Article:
This was one of those “if you only knew how risky it was, you’d think long and hard about ordering it” revelations that NIH audiences are sometimes privy to, and which, when more widely appreciated, may change medical practice nationally.
A major part of the problem is decision-making, Teno said. Because feeding often equates in the public mind with caring, the decision to withhold it, or to allow “comfort feeding” only, can seem inhumane. But few families and patients, and caregivers, devote much time or deliberation to the FT decision. When they do decide, emotion, habit, convenience or financial incentive tends to trump the evidence.
Dr. Joan Teno and her team examined factors associated with higher feeding tube insertion rates and found three main culprits: for-profit institutions, large hospitals and hospitals with more aggressive care.
Meanwhile, Teno and her colleagues are producing a host of recent studies in major journals showing that FT insertion is often both useless and harmful.
The watershed study in the field was published in the Journal of the American Medical Association in 1999, led by Dr. Thomas Finucane. It was a qualitative synthesis of the literature that questioned the efficacy of feeding tube insertion. The tubes, in this study, were found not to be associated with: improved survival, healing of pressure sores, prevention of aspiration pneumonia or improved quality of life.
In an 18-month study of patients suffering from dementia in nursing homes in the Boston area, 86 percent were found to have eating problems and nearly 40 percent died within 6 months of developing the condition. Teno was second author on that paper, published in the New England Journal of Medicine.
In a nationwide study, using Medicare data, of more than 97,000 elderly nursing home residents with dementia, 64 percent died within a year of FT insertion. Sixty-eight percent of the FT insertions were performed during an acute-care hospital stay, meaning these patients were bouncing between nursing homes and hospitals.
Such “transitions,” Teno said, are not lightly borne by patients, who typically suffer relocation stress, increased risk of medical error, lack of coordinated care and special care needs that go unmet.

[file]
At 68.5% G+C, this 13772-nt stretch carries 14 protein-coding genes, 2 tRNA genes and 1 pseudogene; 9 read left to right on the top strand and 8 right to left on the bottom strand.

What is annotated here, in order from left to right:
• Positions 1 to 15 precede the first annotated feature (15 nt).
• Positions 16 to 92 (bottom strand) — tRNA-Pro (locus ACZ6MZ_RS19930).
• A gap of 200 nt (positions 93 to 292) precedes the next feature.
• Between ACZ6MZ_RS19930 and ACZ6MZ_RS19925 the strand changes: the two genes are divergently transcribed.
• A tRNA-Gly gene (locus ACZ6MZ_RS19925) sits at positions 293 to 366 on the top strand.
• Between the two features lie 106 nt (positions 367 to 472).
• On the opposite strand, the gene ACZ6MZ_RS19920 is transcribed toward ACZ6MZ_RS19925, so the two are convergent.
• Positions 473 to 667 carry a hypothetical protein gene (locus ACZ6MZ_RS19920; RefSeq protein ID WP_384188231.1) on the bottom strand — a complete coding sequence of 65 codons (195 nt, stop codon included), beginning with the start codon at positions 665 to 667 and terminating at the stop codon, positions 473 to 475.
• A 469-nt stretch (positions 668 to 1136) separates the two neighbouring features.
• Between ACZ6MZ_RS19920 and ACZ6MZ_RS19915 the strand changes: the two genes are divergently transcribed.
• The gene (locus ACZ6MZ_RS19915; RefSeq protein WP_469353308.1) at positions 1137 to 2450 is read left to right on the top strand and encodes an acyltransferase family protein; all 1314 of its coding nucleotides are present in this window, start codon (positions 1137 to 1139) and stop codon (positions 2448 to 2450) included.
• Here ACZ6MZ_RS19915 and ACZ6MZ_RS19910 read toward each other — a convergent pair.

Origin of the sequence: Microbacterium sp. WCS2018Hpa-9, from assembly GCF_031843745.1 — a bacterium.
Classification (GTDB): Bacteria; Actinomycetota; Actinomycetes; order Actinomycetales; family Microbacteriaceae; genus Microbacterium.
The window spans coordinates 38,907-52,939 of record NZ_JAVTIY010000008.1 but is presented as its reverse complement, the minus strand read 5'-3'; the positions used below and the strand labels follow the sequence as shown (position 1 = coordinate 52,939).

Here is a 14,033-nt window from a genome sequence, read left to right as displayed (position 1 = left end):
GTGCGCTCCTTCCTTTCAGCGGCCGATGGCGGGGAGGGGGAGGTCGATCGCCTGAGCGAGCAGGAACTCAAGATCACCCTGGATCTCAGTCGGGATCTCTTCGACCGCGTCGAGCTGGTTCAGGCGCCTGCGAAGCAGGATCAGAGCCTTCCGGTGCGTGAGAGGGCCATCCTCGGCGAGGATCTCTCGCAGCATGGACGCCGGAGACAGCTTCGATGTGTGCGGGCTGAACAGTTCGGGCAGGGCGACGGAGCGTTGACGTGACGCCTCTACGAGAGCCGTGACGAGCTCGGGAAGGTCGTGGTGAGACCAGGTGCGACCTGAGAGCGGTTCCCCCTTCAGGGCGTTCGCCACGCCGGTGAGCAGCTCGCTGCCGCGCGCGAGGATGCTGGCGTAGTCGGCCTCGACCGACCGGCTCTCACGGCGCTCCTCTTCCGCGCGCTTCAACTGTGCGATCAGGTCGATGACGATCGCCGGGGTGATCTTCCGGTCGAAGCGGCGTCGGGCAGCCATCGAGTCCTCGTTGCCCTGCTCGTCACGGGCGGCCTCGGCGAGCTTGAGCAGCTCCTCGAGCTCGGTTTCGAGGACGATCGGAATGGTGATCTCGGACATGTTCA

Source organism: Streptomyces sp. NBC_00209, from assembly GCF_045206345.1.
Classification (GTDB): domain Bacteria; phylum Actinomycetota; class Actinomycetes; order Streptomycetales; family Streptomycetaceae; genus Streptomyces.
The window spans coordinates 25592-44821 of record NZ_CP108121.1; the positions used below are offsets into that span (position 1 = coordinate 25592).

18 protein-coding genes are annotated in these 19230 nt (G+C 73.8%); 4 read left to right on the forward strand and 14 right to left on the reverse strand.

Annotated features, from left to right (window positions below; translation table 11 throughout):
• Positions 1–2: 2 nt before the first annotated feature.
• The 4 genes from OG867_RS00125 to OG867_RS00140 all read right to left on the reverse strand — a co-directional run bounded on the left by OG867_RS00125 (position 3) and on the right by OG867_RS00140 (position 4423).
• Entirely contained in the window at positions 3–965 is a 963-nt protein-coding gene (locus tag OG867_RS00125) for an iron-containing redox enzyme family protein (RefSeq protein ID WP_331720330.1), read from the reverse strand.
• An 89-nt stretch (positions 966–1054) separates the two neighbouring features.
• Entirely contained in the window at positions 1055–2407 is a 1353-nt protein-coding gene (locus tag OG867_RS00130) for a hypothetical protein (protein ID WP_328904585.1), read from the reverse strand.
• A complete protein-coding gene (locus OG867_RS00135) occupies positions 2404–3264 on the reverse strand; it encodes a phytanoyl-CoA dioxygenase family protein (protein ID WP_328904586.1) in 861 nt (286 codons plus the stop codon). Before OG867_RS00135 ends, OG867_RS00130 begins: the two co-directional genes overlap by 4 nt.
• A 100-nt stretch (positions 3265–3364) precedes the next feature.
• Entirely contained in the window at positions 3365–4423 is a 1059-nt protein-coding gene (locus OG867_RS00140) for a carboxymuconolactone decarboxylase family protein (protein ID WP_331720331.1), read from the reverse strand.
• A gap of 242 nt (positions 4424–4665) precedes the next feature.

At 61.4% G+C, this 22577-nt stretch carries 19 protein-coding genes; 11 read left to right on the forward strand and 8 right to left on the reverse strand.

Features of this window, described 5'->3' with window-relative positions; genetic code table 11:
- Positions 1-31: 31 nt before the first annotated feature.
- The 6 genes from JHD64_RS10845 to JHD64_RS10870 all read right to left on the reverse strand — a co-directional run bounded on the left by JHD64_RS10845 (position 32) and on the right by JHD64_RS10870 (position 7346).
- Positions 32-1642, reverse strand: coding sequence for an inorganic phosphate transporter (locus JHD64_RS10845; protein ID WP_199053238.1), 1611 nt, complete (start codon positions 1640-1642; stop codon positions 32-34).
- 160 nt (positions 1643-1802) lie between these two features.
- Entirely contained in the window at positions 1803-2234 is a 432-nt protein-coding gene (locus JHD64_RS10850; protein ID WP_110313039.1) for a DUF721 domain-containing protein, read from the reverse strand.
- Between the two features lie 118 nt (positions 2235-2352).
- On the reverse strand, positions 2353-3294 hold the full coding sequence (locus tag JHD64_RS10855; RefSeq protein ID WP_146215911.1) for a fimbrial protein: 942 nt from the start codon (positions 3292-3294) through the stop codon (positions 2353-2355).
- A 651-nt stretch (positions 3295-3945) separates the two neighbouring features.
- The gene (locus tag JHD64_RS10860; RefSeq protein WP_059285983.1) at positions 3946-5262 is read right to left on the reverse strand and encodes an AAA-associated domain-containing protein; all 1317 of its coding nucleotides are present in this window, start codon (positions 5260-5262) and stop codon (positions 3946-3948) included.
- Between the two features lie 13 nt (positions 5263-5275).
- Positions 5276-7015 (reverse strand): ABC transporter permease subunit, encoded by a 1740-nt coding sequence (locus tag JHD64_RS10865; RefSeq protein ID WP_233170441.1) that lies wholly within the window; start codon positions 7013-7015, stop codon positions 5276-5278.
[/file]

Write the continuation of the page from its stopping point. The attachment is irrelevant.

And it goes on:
“Moving people in the last 90 days of life is not serving them,” she said. A variety of incentives, nonetheless, create a pathway of shuttling these patients off to the hospital rather than treating them in a nursing home. “It’s too easy for providers to simply send patients to the hospital,” Teno said.
Teno and her team examined factors associated with higher FT insertion rates and found three main culprits: for-profit institutions, large hospitals and hospitals with more aggressive care. “Follow the money—I think that’s a lot of what’s going on here,” she said.
In a 5-state survey of FT decision-making, researchers found that one-quarter of family members eventually regretted the decision. Half of respondents said the decision conversation lasted less than 15 minutes and, in half the cases, the attending physician strongly favored the procedure. Some 13 percent felt pressured by the doctor to agree to the procedure.
Over on the patient side, Teno showed, 39 percent of FT recipients were bothered by the procedure, 22 percent had to be restrained for FT insertion and 20 percent had to be “pharmacologically restrained.”
Just 3 days before the NIH lecture, Teno’s group published an article in the Archives of Internal Medicine concluding “the decision to insert a feeding tube in nursing home residents with advanced dementia is more about which hospitals you go to than a decision-making process that elicits and supports patient choice.” Further, “there are important risks to feeding tube insertions.”
The same paper also provides evidence of harm. “Those who got the tube tended to develop pressure ulcers,” Teno said. Diarrhea was also a common side effect and neuroleptics were often needed to calm unwilling recipients. “The body simply rejects [FT insertion],” she said.
“The patterns [in treatment of this patient population] we have right now don’t make sense,” Teno concluded. Her recommendations include fewer relocations of elderly patients with dementia, better decision support for both patients and families, more reliance on nurse practitioners and a “new order” of comfort feedings rather than tube insertion.
The goals of care should be paramount, she said. Hospitals, she argued, should be less about speed and more about quality. The result, Teno said, is likely to be improved survival, better care and cost savings. Win, win and win.